Medical Moment: Preventing Covid spread at home
Your home may feel like the safest place to be to prevent a COVID infection, but what happens if someone in your household tests positive? Researchers have found a quick, inexpensive way to reduce the infection from spreading to others in your household.
Eric Martin, program director at FSEC Energy Research Center at UCF says, “We found it was actually relatively simple to create a homemade isolation space that achieves the same differential pressure target that you might find in a hospital-grade isolation space.”
They tested 17 different isolation room configurations to find the best way to reduce aerosol particles from spreading throughout the house. The best and most cost-effective configuration they found was using a bedroom with an attached bathroom, seal off the heating and cooling duct work going into the room, keep the door to the bedroom closed, and run the exhaust fan in the bathroom.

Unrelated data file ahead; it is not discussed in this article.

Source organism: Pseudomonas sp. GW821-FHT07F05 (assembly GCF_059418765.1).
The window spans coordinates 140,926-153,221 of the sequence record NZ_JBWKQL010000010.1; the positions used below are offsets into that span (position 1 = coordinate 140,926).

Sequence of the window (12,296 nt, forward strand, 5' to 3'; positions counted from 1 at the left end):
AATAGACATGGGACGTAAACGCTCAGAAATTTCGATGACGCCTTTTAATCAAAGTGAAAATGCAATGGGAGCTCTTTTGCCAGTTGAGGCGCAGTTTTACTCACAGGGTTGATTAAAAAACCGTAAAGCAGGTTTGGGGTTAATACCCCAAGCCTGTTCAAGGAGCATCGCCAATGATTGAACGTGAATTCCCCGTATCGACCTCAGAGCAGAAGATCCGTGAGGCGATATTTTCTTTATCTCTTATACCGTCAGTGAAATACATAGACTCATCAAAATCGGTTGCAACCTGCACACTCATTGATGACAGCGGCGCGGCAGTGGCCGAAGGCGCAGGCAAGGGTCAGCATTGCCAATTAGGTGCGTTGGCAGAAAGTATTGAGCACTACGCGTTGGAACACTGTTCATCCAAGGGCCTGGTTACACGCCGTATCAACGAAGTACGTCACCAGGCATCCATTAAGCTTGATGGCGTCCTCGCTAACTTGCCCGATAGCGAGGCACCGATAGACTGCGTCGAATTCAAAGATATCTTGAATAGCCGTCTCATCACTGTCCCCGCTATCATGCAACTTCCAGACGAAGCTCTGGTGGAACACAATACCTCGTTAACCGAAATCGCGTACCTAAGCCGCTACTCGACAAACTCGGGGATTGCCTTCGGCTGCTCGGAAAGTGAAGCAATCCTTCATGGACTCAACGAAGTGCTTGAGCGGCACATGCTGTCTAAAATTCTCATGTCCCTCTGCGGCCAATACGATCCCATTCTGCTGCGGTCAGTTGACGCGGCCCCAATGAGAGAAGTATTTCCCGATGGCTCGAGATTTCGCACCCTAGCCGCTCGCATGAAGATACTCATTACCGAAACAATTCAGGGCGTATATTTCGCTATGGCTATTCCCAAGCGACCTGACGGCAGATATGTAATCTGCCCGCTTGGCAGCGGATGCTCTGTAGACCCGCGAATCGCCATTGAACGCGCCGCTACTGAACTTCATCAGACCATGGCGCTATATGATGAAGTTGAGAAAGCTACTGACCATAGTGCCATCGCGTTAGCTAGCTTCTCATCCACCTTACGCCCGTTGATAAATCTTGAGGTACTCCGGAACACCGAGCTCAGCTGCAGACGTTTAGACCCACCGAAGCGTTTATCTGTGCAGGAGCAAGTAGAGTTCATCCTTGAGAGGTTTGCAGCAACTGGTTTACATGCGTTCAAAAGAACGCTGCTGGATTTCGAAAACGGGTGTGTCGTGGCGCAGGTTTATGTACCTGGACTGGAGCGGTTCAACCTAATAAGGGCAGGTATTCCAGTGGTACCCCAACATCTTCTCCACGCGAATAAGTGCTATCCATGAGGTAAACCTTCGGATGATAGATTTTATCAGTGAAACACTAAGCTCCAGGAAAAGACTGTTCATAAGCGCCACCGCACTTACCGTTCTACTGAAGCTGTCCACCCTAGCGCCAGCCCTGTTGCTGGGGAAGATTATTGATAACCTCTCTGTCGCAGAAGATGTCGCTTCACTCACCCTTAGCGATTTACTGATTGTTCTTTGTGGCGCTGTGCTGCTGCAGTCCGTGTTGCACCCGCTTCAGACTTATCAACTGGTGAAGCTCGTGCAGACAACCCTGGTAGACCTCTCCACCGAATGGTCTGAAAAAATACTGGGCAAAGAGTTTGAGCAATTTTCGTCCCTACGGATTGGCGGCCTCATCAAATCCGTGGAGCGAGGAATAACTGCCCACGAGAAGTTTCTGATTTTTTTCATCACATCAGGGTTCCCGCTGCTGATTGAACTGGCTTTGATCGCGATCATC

“If the flow in the exhaust fan is not adequate, then people can also use a portable window fan that could pull air from the isolation space to the outside,” says Tanvir Khan, PhD Post-Doctoral Researcher at FSEC Energy Research Center.
The portable exhaust fan the team used for their study was bought online for $30. The researchers said the isolation room is best used in a detached single-family home. In an apartment or multifamily building, the negative pressure that’s created to generate an effective isolation space could result in drawing in air from adjacent units.
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